If you have truly submerged yourself into Bahamian culture, you may have heard several of the following phrases:
Roach on ya bread!
Dog eat ya lunch!
Ya wybe sour!
Dat one name ova!
Oh what poets we Bahamians is! All of these phrases basically mean the same thing, that your situation is not good. Surely, seeing a cockroach on your food item would make you not want to eat it, no matter how delicious that food was going to be. The first phrase however, also has another layered meaning to it. See if you can figure it out from this song:
Get the drift?? No? To put it eloquently, it’s a sexual reference to someone stealing your significant other. Roaches are nasty, sneaky creatures, which could aptly describe someone trying to steal another’s s.o. If you’re not familiar female anatomy slang then I’ll let you figure out what body part the bread is in reference to.
I know, it’s a bit vulgar for my liking but people use the phrase to describe other not-so-nice situations.
Maybe you can add these to your list of Bahamian metaphors and maybe even use them, although as said in previous blogs, when using Bahamian slang or phrases, do so carefully and wisely.
There are some basic grammar rules to the way Bahamians speak.
- Words the begin with ‘v’ or ‘w’ are often switched so that woman becomes voman, very becomes wery, and worm becomes vorm.
- ‘oi’ sounds more like ‘er’ in words like foil, boil and moist becoming ferl, berl and merse.
- ‘Str’ seems almost impossible to say since words like strength, strawberry, and strangle are often changed to skrent, skrawberry, and skrangle.
- ‘Th’ is sometimes changed to ‘d’ so this and that become dis and dat.
If you can master these four rules, you’re only just at the beginning of speaking Bahamianese.
Here is a list of words you can practice using these rules:
The title of this to most non-Bahamians may sound a bit off. Like why is the word “is” thrown randomly in there. But to a Bahamian, in the midst of a conversation, this is fairly normal. Bahamian dialect has its own set of grammatical rules that we follow. There have even been sociolinguistic studies and a few scholarly articles on the art of the Bahamian Dialect (BD). I for one miss hearing it now that I’m away at school where there are only 3 other Bahamians. Some people think that it’s comparable to Americans that have heavy regional accents but it’s more than that. BD dates back to our African heritage combining English with West African languages and a little bit of French influence. Most of the time what people hear is a watered down version as tourism is a major industry so we try to cater to those that may have a hard time understanding what we’re saying. Also, you will find that more educated people tend to speak less dialect and its frowned upon in certain circles.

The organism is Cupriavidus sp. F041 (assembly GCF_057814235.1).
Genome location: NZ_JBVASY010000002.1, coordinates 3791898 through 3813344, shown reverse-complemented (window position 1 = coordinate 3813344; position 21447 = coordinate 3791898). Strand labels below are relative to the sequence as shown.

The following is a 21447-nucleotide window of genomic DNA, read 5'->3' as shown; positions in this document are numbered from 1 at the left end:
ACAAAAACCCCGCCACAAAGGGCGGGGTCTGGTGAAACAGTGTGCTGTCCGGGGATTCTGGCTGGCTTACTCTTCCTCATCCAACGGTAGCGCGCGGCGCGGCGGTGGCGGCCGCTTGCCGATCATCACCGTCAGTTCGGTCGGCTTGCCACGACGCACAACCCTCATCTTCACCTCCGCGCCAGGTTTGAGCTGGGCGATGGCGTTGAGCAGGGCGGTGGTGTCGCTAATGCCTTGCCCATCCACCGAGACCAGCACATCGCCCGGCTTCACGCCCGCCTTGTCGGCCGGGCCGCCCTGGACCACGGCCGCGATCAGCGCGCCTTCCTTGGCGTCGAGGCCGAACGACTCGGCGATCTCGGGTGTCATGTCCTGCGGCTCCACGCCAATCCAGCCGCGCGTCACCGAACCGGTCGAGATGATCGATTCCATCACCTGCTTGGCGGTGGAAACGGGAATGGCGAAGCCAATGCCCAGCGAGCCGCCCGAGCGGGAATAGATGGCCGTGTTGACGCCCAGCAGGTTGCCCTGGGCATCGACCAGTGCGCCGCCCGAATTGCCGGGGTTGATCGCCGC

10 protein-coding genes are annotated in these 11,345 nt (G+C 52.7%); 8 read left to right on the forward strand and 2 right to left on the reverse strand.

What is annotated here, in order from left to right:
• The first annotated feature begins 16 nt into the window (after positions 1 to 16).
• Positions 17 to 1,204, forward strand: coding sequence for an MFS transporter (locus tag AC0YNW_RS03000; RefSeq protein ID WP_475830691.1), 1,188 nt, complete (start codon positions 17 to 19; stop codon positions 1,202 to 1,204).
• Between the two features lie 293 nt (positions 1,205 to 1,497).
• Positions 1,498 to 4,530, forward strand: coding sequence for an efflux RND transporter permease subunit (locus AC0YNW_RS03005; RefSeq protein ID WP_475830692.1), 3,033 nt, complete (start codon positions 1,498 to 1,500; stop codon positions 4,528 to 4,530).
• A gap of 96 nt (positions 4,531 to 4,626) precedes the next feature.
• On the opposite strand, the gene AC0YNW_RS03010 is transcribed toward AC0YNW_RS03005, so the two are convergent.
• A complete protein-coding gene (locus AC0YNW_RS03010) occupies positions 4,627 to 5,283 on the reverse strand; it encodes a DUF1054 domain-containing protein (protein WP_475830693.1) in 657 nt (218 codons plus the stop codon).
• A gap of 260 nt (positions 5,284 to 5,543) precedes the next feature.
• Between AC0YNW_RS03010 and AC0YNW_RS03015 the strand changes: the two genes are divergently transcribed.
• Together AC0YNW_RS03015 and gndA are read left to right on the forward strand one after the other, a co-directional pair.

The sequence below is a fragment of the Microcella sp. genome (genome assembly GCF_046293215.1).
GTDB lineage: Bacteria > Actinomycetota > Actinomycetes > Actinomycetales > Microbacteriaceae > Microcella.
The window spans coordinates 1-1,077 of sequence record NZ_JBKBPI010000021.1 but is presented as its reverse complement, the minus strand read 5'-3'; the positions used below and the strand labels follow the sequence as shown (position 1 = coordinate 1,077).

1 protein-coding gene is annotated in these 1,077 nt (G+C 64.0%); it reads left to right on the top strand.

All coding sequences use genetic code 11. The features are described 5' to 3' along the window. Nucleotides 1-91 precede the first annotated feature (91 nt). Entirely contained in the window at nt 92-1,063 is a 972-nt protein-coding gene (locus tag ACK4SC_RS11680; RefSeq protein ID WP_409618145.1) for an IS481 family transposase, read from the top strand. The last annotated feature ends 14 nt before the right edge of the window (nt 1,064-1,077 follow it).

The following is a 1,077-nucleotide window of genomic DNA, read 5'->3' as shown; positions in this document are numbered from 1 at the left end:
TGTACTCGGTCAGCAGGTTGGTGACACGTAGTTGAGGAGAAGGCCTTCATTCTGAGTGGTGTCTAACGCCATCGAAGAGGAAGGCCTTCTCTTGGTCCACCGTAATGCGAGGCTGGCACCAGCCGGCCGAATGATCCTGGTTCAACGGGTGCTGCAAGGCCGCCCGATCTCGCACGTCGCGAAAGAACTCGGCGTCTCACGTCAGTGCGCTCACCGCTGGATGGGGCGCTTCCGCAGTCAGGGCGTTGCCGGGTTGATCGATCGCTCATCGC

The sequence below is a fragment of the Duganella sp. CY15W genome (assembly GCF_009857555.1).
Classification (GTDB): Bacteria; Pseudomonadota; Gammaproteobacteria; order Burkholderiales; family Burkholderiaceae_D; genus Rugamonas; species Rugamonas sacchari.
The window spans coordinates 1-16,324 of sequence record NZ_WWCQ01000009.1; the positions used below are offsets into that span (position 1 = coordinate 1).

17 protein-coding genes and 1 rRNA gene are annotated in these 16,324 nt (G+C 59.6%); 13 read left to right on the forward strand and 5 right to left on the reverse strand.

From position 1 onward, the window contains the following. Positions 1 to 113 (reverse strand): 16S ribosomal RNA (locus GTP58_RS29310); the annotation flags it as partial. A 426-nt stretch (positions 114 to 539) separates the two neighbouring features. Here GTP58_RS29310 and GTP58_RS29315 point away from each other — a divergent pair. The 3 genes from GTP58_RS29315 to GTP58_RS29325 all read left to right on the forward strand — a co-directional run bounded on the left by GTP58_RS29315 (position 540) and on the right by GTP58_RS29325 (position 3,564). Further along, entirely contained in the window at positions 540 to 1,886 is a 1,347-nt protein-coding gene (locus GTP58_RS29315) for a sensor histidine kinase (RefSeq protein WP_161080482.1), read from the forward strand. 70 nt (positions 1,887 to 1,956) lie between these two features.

On the news when they interview people from unsavory neighborhoods and I hear them speak, it’s like “Dey een gat no broughtupsy ay?” Meaning that they sound as though they weren’t taught at home proper decorum for social interactions. I remember being corrected many times for using gern instead of going, or “Where is that?” instead of “Where dat is?”
Of course when I’m home or around my Bahamian friends I break out the good ol BD quick because I love it. My boyfriend says that I sound like an old, island woman because “city folk” (those from Nassau or Grand Bahamas) are more exposed to American culture and thus are a more watered down version of the true essence of Bahamian life.
Sometimes Americans would ask me why I don’t speak that way all the time and some are surprised that I speak English so well (still debating whether I should take that as an insult or compliment) and my reasons are simple: when I speak in BD unless it’s to another Bahamian I find myself having to repeat myself, people are looking confused because they’re not sure of what I said thus repeating myself and “ine fa all a dat!“
So instead of giving you links to lists of Bahamian Dialect words, each week I will give you a list of 5 and also explain them and use them in sentences so can show your Bahamian friend that you’re culturally sensitive or aware.
There are debates about whether BD should be taught in schools and whether it is something worthy of preservation as some have been trying to do. Language among other things is something that sets one culture or group of people from another. Language was created to help us communicate with one another. When a language becomes obsolete, so will many of the traditions and key cultural components.
Here is a link to scholarly information about BD or just google “studies on bahamian dialect”.